Nature unveiling herself to the Infant Shakespeare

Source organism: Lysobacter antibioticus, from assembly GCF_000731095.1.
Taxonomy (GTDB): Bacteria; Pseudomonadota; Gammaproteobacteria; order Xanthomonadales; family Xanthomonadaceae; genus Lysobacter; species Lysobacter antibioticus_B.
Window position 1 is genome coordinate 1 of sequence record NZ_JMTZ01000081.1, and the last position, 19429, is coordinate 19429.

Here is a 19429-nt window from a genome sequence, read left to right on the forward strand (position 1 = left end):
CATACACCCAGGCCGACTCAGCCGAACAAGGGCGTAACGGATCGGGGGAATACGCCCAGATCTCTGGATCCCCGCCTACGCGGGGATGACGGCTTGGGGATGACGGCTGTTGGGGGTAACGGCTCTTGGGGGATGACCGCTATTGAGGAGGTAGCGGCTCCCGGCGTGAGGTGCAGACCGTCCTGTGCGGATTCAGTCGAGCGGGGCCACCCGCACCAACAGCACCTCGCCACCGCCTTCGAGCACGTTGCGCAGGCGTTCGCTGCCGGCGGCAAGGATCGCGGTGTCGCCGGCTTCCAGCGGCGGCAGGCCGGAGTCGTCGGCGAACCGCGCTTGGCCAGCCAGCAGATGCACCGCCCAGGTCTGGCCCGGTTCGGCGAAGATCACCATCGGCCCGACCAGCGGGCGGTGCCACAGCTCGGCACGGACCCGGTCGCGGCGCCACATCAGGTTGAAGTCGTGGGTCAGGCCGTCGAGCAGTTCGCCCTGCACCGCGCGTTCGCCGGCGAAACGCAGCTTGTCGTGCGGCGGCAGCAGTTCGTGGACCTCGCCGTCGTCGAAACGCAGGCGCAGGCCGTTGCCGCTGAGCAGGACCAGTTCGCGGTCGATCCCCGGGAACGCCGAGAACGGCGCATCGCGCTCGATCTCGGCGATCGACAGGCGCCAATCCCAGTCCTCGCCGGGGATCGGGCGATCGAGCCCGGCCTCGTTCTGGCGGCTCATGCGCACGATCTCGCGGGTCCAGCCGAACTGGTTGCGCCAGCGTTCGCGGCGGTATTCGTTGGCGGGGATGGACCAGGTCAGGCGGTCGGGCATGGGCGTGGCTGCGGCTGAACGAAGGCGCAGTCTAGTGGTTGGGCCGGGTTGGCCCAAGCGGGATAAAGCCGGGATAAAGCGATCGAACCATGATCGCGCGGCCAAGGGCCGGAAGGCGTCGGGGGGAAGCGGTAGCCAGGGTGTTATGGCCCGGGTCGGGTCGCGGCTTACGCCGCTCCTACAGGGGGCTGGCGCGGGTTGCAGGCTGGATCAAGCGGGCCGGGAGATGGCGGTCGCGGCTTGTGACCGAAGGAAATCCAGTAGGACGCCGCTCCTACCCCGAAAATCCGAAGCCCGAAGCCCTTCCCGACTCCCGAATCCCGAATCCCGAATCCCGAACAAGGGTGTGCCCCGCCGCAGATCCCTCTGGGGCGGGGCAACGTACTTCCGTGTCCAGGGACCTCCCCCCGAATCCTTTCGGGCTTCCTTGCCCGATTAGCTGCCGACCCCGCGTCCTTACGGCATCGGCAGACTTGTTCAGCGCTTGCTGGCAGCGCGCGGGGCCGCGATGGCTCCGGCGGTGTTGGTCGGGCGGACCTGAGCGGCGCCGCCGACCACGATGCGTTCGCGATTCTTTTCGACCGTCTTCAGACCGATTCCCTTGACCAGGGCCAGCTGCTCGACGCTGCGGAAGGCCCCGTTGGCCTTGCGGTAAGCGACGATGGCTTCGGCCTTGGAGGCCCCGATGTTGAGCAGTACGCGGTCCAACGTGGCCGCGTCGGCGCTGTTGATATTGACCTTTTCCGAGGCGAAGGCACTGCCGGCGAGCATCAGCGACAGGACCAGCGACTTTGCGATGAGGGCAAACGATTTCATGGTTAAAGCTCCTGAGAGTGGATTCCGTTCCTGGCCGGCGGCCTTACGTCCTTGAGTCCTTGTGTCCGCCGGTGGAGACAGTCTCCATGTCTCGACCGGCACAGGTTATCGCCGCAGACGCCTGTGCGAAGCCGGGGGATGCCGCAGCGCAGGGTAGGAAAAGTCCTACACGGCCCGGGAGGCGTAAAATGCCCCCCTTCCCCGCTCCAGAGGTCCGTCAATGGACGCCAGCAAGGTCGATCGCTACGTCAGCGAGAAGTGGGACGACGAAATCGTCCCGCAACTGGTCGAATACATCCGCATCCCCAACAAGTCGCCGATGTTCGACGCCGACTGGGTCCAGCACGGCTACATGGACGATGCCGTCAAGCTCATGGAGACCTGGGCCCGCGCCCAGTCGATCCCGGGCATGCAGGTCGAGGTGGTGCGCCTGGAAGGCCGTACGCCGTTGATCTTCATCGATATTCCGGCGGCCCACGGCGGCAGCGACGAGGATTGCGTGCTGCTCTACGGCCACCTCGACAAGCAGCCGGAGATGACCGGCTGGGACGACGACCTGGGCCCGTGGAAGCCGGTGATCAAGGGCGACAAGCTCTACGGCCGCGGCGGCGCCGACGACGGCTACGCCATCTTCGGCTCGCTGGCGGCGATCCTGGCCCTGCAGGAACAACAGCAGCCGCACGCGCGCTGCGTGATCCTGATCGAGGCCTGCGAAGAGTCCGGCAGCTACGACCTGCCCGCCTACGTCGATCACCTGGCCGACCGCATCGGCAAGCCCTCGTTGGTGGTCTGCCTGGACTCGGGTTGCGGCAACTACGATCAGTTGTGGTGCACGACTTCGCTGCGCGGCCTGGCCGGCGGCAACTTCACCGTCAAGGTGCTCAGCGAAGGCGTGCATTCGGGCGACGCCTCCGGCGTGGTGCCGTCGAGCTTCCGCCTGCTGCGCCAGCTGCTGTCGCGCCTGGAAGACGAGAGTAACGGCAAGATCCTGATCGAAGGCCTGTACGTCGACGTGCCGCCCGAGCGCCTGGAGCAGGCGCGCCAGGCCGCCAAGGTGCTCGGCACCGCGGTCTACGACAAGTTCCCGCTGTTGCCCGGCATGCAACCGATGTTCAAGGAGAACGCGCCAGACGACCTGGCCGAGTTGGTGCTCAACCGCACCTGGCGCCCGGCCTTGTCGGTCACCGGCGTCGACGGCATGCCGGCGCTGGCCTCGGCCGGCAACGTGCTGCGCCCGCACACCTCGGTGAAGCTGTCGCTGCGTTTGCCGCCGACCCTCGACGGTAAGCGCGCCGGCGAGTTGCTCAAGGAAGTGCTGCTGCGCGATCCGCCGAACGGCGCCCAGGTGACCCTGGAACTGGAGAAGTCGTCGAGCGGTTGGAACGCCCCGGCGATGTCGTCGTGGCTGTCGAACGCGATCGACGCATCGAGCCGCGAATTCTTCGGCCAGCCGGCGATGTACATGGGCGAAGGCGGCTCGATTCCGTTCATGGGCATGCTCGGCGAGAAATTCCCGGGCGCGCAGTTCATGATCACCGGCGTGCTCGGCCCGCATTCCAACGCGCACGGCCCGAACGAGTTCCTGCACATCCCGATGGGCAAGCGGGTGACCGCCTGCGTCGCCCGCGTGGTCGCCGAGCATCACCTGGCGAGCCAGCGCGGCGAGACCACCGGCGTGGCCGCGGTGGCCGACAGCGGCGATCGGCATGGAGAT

One of a group of 18 known as the ‘Liverpool Cartoons’, this drawing shows the playwright and poet William Shakespeare (1564-1616) as a baby, surrounded by the figures of Nature, Joy and Sorrow. Romney produced many sketches and drawings of real and imagined scenes from Shakespeare's plays and life. He was drawn especially to moments of intense emotion or the supernatural. Romney subscribed to the 18th century idea of Shakespeare's genius having been formed by nature rather than nurture, in line with other artists of his day, who also drew or painted Shakespeare's infancy: Henry Fuseli (1741-1825), Angelica Kauffman (1741-1807), Richard Westall (1765-1836) and others. ‘Cartoon’ here refers to the word in its old sense of a preparatory, full-size drawing for a later, finished painting. They are constructed of several pieces of handmade paper pieced together to create a large surface on which to work. The 18 cartoons in the Walker’s collection are the only ones surviving of groups of drawings Romney made exploring scenes from literature and mythology. It is likely that Romney explored the cartoon form over a period of ten years, if not longer, from about 1775. Romney’s son John (1757-1832) wrote to William Roscoe (1753-1831) that the cartoons ‘were executed in the winter evenings by candlelight as a relaxation when Mr. Romney’s mind had been jaded by portrait painting during the day’.